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Subject: RE: [xri] GCS Characters

Then 1id.com might have to refund Boeing's purchase of @boeing ;-)

I agree with Victor. If there is a reason for two (= and @), then there
is a reason for more than just two (even though we may not yet have
discovered the reason). And I've always believed that the difference
between individuala and organizations may be difficult to recognize, and
therefore difficult to enforce. When an individual acquires the
"=example" XRI, they also acquire the rights to administer the
"=example" namespace. So if they register an organization in their
namespace, "=example*orgname" then that's an identifier for an
organization under the = space.

Marty.Schleiff@boeing.com; CISSP
Associate Technical Fellow
Information Security Technical Controls
(206) 679-5933

-----Original Message-----
From: Victor Grey [mailto:victor@idcommons.org] 
Sent: Monday, November 24, 2008 10:23 AM
To: John Bradley
Cc: Chasen, Les; Drummond Reed; OASIS XRI TC; David Orchard
Subject: Re: [xri] GCS Characters

The confusion with email addresses, social, technical or otherwise, is
not the only problematic aspect of the @ GCS character.
XMPP addresses take the form of username@host/optional/path. The
username part (known as a JID or Jabber Identifier) has only a very few
disallowed characters, including whitespace and control chars and : / "
' and of course @.

The = and @ GCS characters both denote a reassignable identifier for an
entity, as opposed to + and $ which identify terms.
@ and = also serve as configurable aliases for an XRD discovery function
$f(x), for example $dns(xri.net).

If we didn't have to deal with @, we could define a very simple and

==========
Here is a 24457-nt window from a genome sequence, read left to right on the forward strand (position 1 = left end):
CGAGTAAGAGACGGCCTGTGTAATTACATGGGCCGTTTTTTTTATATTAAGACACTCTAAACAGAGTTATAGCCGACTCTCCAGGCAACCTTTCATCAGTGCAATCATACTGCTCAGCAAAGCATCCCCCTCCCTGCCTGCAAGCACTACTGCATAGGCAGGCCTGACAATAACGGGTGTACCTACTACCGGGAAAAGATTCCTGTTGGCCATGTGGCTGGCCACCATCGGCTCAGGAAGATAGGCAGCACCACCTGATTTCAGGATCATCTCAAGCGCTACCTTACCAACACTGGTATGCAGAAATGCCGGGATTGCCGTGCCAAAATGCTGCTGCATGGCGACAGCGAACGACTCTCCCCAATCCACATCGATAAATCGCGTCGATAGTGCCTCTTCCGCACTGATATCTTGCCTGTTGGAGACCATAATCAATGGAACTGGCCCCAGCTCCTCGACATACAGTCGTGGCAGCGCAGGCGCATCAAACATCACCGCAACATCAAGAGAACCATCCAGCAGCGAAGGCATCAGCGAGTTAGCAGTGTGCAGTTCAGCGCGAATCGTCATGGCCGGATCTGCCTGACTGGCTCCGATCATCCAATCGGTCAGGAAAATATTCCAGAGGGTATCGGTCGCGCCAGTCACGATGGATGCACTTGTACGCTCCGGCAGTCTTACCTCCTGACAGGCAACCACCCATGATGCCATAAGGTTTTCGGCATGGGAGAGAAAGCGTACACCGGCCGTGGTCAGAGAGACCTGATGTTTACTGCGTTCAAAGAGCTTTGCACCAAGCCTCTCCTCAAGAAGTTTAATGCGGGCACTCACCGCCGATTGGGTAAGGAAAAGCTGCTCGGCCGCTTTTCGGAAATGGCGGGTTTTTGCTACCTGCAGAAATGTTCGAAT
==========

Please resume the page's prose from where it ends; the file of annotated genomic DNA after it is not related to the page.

expandable set of transformations for XRD discovery:
Given an abstract ID =drummond with $f(x) configured as $dns (xri.net),
here are some possible discovery transformations:
https		https://xri.net/=drummond
http		http://xri.net/=drummond
xmpp		=drummond@xri.net
mailto	=drummond@xri.net (I think there is an attractive case for an  
XRI aware mailserver that can resolve the XRI and make service
selections based on the XRD and x-headers.)

Other as yet to be invented communication protocols could all be
accommodated with this simple and very abstract spec. We shouldn't let
the current kerfluffle with the W3C derail us into thinking that http is
the whole universe of possibility.

Since @ and = behave exactly the same way, and =ids --can-- be used as
community roots already, I've never really understood any strong
necessity for the overloading of the entity identifier to distinguish
individuals from collections of individuals, and the disregard of the
fact that there could be other kinds of entities besides those two.

So at the risk of making everyone's head explode, I'm proposing that we
deprecate the @ GCS character in XRI 3, and make = the single GCS
character that denotes a reassignable identifier for any kind of entity.
An entity would be defined as anything that can have an XRD.


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